Williams wins race â " on and off the track
Stan Williams of Marion had more than the typical reasons to lose weight. He wanted to win more races.
Well, yes, on his bicycle but also in his race car.
The stock car racer recently lost the highest percentage of weight as a participant in the countywide Biggest Loser competition sponsored by Greenhaw Pharmacy of Hillsboro.
Ninety-seven pounds in four months was what the 40-something Marion County native lost in the program.
How did he do it?
"I didn't eat much and exercised a lot," Stan said with a laugh.
He used a diet he found on the Internet, eating about 1,100 calories per day, primarily vegetables, fruit, and protein.
Stan could be found at the Marion Wellness Center, particularly in the early mornings, working out on an elliptical or rowing machine, burning calories and sweating off pounds.
"During the first two to three months, I exercised twice a day for two hours. During the last month I exercised once a day in the mornings for two hours," he said.
The only "drug" he took were multi-vitamins. Otherwise he did it all on his own by watching what he ate and exercising like a fiend.
An athlete in high school and college, Stan is at the weight he was as a college cross-country runner.
His motivation for this incredible fete was to feel better, wear clothes that fit, and oh, yes, the prize money. But another huge factor was his race car.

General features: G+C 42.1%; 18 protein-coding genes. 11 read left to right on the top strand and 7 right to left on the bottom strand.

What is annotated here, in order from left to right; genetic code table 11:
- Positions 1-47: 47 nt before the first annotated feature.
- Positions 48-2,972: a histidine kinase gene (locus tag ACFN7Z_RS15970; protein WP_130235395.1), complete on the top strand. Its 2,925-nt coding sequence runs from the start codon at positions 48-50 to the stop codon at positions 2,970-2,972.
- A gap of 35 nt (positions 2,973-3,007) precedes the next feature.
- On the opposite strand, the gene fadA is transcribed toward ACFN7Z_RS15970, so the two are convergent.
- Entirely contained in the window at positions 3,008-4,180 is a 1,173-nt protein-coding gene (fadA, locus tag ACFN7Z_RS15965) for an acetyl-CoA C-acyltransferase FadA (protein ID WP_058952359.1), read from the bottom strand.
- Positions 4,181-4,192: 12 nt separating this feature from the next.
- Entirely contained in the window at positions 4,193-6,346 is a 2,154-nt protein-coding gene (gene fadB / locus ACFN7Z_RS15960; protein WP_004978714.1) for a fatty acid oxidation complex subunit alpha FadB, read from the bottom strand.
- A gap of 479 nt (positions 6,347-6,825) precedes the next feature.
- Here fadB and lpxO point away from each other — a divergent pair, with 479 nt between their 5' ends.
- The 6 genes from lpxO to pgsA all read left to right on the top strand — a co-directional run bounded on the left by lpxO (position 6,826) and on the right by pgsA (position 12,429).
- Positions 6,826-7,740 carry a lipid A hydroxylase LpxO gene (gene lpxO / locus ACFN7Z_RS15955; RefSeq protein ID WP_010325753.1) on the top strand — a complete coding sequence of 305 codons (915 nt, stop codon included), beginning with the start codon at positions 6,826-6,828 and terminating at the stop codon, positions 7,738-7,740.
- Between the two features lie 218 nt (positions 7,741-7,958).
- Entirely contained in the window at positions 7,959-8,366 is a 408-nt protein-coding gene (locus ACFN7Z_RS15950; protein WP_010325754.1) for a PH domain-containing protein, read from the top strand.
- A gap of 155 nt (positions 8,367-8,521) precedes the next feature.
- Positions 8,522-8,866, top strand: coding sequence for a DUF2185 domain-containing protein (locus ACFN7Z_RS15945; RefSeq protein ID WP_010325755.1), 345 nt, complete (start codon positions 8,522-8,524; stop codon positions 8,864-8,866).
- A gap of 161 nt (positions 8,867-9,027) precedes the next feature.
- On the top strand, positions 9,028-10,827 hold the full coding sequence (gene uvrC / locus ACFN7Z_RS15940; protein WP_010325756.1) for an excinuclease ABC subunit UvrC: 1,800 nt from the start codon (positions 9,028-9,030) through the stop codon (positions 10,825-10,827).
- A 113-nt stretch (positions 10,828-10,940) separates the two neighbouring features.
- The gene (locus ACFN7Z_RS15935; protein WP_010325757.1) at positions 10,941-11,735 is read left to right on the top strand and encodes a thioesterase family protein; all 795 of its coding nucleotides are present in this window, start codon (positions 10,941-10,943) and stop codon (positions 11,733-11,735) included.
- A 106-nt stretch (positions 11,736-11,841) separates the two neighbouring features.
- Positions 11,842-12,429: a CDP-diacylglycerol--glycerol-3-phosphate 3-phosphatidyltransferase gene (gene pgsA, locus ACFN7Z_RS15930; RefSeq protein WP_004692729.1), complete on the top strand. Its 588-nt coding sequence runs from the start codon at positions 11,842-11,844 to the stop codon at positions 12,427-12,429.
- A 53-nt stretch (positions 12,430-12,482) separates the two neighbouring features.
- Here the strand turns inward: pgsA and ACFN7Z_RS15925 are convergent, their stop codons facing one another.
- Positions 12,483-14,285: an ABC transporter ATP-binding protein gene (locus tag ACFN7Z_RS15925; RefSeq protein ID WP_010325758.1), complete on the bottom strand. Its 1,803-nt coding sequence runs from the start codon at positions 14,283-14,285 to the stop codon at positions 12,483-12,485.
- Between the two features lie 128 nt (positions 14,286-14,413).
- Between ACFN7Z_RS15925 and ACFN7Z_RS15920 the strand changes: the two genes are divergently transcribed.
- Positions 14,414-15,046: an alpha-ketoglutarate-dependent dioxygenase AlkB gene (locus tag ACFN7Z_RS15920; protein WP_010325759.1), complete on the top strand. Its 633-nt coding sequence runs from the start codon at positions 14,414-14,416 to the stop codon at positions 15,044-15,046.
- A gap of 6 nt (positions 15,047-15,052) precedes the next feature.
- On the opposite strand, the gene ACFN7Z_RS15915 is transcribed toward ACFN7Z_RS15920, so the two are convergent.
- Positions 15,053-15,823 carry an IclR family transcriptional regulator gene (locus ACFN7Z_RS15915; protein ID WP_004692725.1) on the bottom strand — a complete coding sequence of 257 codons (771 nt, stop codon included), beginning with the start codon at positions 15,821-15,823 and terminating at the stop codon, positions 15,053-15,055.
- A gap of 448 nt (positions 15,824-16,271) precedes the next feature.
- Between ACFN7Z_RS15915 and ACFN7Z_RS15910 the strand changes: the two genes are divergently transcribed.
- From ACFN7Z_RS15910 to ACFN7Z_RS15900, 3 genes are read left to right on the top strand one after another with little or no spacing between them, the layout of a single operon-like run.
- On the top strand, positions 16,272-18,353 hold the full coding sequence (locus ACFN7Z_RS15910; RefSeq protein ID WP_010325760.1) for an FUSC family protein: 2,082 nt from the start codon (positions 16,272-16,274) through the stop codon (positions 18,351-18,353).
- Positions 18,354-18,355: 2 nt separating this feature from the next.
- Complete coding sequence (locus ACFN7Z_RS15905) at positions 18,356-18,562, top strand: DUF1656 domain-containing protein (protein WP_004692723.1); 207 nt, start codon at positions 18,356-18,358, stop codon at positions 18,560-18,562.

Stan explained that the drag car and driver cannot weigh more than 3,000 pounds.
"I spent money on light-weight car parts to keep that weight where it was supposed to be," Stan said. Now with the car being 97 pounds lighter in the coupe, he can add weight as needed to the car to give it better balance.
Another good thing about being in shape, Stan said, is the reduction of stress on his body.
"My knees used to swell up when I tried to do anything strenuous," he said. "It sure makes running around or jogging around the parking lot a lot easier."
These days, he wants to lose a few more pounds and maintain a lean physique. He's following a training diet for athletes, not so much to lose more weight, but to become more muscular. He rides a bicycle 20 to 40 miles per day, riding a stationary bicycle indoors when it's cold or wet, and outdoors otherwise.
Stan participated in the Tour de Florence four or five years ago and won it. He participated in it this past weekend and, yes, he won it.
"I'm in a lot better shape now than I was back then," he said.
A heart monitor is an important part of Stan's gear when he exercises. He's noticed that his resting heart beat used to be 70 beats per minute, now it's 45. When he's working out, he tries to keep it below 150 or 170 when he's riding his bike.
In the beginning for weight loss, he didn't push it as hard but exercised for longer periods of time.
"If I pushed too hard one day, I was tired the next day," he said.
To maintain this weight, Stan knows he can't revert back to his old habits.
"This is a lifestyle change," Stan said. "It has to be in order for me to keep it off. There's no way to eat ice cream and keep the weight off."